Quality childcare is a hustle on its own. For parents returning to work after childbirth, it takes time to find the most suitable option. Several childcare options exist, such as nanny care, relative care, a daycare center, home daycare, and staying at home.
Some parents may prefer not to send their kids to daycare citing the comfort of care in a home setting. A nanny is a good alternative in such cases. I spent the first 3 years of my child’s life staying at home, not worrying about these options, as I was his primary caregiver then. When I was mentally ready to go back to work, I embarked on the daunting task of finding an alternative. Daycare for my baby was defined by recurrent coughs and flu. Eventually, nanny care was the only other option left for me.
Our focus in this first installment of our 3 part series on nannies will answer your questions on what a nanny does and why you need a nanny.
What is a nanny?
A nanny is a trained specialist who provides child care at home. A nanny is employed full-time or part-time to give the highest level of care and attention to the child.
Furthermore, the nanny may or may not live with the family, depending on their circumstances and employers. Most nannies give so much value, eventually becoming a part of their family’s household. The majority of nannies are women with a minimum age of 18.
In my country, Kenya, for example, the nanny care business is filled with women from low income and large families who’ve grown up surrounded by babies, but they lack formal training. The nannies from agencies undergo formal training and are skilled in child care. Then the highly experienced and sought after “expat nannies” spend years working with expat families while attending relevant courses funded by the employers.
One difference between a nanny and babysitter is the dedicated time a nanny takes to care for the child. A babysitter takes on a more occasional role offering temporary supervision when the parents are out of the home while a nanny provides round-the-clock coverage, taking on more responsibilities such as paying attention to the child’s development and making adjustments based on the child’s needs.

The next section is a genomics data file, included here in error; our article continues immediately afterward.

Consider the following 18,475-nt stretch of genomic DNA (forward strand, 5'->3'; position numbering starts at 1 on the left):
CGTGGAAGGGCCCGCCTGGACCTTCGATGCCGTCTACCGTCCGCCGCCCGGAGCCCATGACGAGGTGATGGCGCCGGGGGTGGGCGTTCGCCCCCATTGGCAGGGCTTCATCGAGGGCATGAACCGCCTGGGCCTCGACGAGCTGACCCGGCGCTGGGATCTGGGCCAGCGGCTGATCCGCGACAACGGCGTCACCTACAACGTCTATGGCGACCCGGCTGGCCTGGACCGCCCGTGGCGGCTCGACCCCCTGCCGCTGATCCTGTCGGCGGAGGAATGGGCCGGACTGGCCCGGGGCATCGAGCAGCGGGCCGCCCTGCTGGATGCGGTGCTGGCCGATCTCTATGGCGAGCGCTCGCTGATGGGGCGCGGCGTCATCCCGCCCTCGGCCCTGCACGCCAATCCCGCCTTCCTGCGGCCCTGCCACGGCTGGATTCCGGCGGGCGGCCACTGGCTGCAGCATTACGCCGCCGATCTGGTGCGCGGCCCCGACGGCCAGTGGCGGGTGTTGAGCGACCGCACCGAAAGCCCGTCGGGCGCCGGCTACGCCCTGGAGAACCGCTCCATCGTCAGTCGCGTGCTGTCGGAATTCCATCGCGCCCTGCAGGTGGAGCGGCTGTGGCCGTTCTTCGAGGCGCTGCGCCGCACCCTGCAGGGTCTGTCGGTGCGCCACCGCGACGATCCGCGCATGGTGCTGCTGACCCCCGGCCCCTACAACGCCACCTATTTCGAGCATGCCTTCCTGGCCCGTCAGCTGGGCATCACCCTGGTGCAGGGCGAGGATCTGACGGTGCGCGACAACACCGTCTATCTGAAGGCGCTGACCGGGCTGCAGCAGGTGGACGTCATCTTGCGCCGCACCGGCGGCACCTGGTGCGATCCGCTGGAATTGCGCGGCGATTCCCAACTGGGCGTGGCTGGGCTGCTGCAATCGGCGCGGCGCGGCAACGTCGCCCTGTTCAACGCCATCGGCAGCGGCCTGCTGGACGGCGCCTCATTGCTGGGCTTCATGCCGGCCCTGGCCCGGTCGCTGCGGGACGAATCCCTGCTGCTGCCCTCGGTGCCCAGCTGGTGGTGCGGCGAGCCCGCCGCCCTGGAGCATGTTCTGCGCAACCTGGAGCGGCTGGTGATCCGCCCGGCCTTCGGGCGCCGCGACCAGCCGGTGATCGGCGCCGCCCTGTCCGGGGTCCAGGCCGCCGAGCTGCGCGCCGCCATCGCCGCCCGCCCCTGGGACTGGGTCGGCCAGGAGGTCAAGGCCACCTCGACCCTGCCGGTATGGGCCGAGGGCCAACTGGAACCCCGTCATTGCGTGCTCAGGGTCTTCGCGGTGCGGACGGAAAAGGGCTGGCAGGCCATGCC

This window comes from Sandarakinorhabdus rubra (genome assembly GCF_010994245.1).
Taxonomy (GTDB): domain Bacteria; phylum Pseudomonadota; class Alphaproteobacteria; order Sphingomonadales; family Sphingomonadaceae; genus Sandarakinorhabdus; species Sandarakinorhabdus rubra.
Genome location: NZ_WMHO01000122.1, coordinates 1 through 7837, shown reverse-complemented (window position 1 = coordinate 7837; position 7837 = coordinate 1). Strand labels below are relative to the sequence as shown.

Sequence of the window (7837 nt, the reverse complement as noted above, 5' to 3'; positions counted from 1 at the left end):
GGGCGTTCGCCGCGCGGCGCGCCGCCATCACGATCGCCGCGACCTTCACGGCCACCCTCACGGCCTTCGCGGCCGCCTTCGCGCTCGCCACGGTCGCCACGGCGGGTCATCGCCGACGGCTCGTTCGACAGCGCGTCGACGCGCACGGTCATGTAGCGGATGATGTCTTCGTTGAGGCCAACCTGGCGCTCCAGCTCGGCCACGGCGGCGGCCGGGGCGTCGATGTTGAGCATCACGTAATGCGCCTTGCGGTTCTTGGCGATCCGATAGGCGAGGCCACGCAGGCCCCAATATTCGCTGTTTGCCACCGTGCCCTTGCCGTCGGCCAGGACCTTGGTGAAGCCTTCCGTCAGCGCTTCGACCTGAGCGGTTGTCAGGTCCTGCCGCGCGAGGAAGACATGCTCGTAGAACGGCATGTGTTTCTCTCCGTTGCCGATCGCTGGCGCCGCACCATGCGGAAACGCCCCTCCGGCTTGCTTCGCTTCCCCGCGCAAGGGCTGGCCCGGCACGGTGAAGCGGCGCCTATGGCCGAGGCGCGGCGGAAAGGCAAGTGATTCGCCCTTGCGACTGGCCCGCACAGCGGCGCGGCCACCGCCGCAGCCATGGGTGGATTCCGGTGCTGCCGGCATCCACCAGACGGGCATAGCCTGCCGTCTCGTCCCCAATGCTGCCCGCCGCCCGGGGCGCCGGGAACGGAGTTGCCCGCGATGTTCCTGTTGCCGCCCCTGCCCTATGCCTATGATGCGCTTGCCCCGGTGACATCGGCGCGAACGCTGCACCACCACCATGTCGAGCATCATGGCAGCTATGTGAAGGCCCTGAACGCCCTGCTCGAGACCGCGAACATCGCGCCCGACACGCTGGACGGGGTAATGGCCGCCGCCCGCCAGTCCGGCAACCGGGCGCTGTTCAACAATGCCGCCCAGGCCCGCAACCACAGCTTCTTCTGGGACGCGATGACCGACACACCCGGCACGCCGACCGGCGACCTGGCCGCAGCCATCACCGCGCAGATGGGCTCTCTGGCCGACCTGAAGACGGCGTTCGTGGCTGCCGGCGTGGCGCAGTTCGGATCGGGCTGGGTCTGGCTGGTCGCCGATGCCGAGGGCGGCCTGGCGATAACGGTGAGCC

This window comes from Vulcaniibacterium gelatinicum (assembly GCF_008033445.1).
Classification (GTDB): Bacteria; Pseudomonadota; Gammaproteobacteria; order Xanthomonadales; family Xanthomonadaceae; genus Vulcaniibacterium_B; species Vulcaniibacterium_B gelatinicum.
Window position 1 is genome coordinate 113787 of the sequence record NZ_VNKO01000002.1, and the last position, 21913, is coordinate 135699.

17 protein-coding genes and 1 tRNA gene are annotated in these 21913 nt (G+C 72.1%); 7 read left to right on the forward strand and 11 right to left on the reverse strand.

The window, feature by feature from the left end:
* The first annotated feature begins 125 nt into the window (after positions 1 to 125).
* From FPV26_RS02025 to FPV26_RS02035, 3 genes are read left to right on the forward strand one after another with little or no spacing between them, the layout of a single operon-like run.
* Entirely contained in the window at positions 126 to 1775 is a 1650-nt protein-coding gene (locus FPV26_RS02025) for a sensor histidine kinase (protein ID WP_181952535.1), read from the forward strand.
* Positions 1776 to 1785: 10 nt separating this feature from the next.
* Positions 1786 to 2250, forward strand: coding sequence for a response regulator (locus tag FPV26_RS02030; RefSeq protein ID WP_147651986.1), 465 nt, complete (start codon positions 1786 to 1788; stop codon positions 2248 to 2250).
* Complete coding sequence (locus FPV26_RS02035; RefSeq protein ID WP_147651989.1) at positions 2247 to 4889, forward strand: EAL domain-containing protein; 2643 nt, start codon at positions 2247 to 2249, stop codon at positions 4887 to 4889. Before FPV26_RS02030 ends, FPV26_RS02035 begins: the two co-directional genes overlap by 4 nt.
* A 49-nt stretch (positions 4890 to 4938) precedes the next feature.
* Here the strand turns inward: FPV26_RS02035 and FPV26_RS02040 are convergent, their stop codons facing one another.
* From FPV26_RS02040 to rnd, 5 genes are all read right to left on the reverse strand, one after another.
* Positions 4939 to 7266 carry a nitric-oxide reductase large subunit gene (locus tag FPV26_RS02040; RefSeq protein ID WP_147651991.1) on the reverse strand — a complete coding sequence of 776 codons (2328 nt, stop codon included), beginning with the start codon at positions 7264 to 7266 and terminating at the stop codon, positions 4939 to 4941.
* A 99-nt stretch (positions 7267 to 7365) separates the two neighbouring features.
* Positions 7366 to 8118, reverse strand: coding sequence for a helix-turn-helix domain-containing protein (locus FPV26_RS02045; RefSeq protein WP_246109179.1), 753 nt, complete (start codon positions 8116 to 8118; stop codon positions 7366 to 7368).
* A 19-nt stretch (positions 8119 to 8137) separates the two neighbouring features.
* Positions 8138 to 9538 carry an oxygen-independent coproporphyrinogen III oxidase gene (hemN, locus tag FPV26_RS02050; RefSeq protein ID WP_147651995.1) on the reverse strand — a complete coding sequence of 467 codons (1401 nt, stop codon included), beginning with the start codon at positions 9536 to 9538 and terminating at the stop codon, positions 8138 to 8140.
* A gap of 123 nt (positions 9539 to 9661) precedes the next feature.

What does a nanny do?
The nanny’s primary role is to support the family by serving as a nurturing, loving, and trustworthy parental figure to the children. She should have a specialized child care skillset, genuine love and care for children, a deep understanding of children, and a real love of caring for children.
A nanny’s duties include:
- Preparing the child’s meals
- Providing discipline when appropriate
- Providing social and intellectual stimulation
- Tidying the child’s room and toys
- Supervising homework
- Washing the child’s clothes
- Changing the child’s linen and cleaning the room
- Organizing play activities and outings
- Taking the child to and from school
What exactly is a live-in nanny?
A live-in nanny provides childcare and lives in your home. She is also responsible for the complete care of your children. On the other hand, a live-out nanny commutes to work each day, and after finishing her duties, returns to her home each night. I’ve had several live-out nannies before I switched to a live-in nanny. Their failure to arrive on time would mess up my early morning commute and work schedule.
Much less common than the job used to be, it moved from 24/7 availability to 10-12 hours with a day or two off, although in some countries labor laws and customs differ in this regard.
In return, you provide a furnished place for your nanny to live and a salary, essentially less expensive than a live-out nanny.
Separate lodgings from the rest of the family is quite helpful, especially if you are not big on having someone else living in your home or if your live-in doesn’t like the idea of mingling with the rest of the family after hours. A granny or in-law unit is a good option.
Live-in nanny pros and cons
Live-in nanny pros
- Round-the-clock coverage: For those 5 days, you have someone on hand to help, your nanny will never be late for work, and you can leave for work without stressing about daily pick-ups and drop-offs at a nursery or daycare.
- Close bonding: The child doesn’t vie for attention like in a daycare setting. More one-on-one care, stimulation, and attention from the nanny establishes stable bonds with your child.
- Flexibility: It’s easier to arrange a last-minute change in working hours with someone who lives in the same house if you work unpredictable hours than with daycare that closes at the same time daily.
- Gradual adjustment: Your child adjusts more gradually to you returning to work due to the familiar surroundings and security of being at home with all her daily routines and toys.
- Cost: You’ll pay less for a live-in nanny instead of a live-out nanny who also has to pay for their rent and food.